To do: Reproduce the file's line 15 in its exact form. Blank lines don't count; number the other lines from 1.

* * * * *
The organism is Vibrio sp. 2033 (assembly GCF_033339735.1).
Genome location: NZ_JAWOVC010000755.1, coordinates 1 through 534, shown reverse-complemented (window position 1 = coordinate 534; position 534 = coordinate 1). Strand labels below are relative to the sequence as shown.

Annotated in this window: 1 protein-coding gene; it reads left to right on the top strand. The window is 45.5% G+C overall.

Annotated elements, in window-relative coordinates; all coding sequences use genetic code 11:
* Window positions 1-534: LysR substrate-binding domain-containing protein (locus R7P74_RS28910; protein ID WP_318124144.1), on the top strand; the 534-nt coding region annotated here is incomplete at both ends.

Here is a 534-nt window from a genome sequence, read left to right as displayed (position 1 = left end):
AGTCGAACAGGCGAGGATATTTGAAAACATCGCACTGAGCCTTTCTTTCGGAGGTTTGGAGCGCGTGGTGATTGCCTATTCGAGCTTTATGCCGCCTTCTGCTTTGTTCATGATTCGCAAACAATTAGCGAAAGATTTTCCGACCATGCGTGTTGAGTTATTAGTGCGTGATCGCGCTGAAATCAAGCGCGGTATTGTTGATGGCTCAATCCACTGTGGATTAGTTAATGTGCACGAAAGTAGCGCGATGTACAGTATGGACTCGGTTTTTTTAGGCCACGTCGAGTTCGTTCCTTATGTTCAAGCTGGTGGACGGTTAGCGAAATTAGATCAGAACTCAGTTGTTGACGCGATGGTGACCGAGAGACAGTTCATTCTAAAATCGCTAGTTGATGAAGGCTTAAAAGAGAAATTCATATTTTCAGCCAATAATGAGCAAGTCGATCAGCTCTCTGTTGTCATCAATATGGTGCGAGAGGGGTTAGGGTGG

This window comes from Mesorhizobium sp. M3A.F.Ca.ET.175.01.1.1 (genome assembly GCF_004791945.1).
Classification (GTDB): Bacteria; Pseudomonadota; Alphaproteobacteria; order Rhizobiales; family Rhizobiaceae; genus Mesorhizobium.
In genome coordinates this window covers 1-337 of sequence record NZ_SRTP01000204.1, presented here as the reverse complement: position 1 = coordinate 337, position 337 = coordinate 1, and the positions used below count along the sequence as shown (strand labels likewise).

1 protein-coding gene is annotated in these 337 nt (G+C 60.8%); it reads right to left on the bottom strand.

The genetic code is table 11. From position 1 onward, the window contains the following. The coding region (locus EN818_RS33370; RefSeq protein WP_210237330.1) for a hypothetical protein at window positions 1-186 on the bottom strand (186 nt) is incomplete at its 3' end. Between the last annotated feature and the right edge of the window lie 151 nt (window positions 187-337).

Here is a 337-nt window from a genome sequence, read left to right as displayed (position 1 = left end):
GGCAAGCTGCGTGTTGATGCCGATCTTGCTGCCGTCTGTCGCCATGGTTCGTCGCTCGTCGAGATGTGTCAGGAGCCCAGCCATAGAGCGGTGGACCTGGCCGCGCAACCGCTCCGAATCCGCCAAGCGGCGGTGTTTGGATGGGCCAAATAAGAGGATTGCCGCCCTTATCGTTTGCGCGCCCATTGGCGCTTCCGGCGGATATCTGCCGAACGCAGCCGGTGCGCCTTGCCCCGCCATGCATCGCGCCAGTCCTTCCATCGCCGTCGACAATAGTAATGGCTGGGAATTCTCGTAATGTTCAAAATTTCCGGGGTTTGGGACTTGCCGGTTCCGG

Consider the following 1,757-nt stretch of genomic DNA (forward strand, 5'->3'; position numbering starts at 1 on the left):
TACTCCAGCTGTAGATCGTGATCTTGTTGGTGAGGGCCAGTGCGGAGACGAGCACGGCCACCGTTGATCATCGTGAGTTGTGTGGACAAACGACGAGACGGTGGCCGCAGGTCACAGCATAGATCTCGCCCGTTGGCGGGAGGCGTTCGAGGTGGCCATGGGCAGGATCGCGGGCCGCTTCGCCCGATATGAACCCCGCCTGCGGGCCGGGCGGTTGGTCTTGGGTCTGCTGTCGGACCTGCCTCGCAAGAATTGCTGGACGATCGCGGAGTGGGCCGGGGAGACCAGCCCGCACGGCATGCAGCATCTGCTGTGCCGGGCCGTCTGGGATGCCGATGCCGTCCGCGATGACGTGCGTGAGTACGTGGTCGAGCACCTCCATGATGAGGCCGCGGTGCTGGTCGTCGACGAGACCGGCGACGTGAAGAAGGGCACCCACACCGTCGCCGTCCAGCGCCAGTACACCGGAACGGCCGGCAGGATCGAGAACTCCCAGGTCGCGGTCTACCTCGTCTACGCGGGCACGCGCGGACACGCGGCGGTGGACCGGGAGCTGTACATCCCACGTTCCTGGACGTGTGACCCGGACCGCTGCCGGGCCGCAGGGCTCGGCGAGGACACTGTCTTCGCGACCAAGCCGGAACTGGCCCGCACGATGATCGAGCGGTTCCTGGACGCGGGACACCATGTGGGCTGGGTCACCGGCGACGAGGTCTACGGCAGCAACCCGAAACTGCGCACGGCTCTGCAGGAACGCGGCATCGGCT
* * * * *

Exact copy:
Consider the following 1,757-nt stretch of genomic DNA (forward strand, 5'->3'; position numbering starts at 1 on the left):